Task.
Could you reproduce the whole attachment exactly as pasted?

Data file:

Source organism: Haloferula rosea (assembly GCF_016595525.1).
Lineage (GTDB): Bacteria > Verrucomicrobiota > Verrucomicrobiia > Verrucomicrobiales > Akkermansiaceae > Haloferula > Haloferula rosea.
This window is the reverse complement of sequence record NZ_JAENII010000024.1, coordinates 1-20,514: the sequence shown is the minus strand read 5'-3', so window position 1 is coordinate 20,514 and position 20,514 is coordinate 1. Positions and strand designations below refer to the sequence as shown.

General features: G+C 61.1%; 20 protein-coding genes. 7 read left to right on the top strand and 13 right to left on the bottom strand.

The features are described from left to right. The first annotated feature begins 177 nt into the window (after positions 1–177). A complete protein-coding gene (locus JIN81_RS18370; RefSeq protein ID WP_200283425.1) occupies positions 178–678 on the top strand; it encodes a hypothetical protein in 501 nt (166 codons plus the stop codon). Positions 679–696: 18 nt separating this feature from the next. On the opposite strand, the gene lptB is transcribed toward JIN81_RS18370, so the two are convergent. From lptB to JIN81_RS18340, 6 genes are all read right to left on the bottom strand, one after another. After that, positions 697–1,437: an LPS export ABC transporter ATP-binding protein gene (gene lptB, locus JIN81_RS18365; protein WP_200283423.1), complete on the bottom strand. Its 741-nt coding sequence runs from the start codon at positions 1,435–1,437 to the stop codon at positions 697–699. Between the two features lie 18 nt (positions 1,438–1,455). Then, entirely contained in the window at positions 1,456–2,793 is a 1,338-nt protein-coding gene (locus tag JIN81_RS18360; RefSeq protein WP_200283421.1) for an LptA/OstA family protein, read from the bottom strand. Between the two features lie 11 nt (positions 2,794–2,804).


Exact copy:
Source organism: Haloferula rosea (assembly GCF_016595525.1).
Lineage (GTDB): Bacteria > Verrucomicrobiota > Verrucomicrobiia > Verrucomicrobiales > Akkermansiaceae > Haloferula > Haloferula rosea.
This window is the reverse complement of sequence record NZ_JAENII010000024.1, coordinates 1-20,514: the sequence shown is the minus strand read 5'-3', so window position 1 is coordinate 20,514 and position 20,514 is coordinate 1. Positions and strand designations below refer to the sequence as shown.

General features: G+C 61.1%; 20 protein-coding genes. 7 read left to right on the top strand and 13 right to left on the bottom strand.

The features are described from left to right. The first annotated feature begins 177 nt into the window (after positions 1–177). A complete protein-coding gene (locus JIN81_RS18370; RefSeq protein ID WP_200283425.1) occupies positions 178–678 on the top strand; it encodes a hypothetical protein in 501 nt (166 codons plus the stop codon). Positions 679–696: 18 nt separating this feature from the next. On the opposite strand, the gene lptB is transcribed toward JIN81_RS18370, so the two are convergent. From lptB to JIN81_RS18340, 6 genes are all read right to left on the bottom strand, one after another. After that, positions 697–1,437: an LPS export ABC transporter ATP-binding protein gene (gene lptB, locus JIN81_RS18365; protein WP_200283423.1), complete on the bottom strand. Its 741-nt coding sequence runs from the start codon at positions 1,435–1,437 to the stop codon at positions 697–699. Between the two features lie 18 nt (positions 1,438–1,455). Then, entirely contained in the window at positions 1,456–2,793 is a 1,338-nt protein-coding gene (locus tag JIN81_RS18360; RefSeq protein WP_200283421.1) for an LptA/OstA family protein, read from the bottom strand. Between the two features lie 11 nt (positions 2,794–2,804).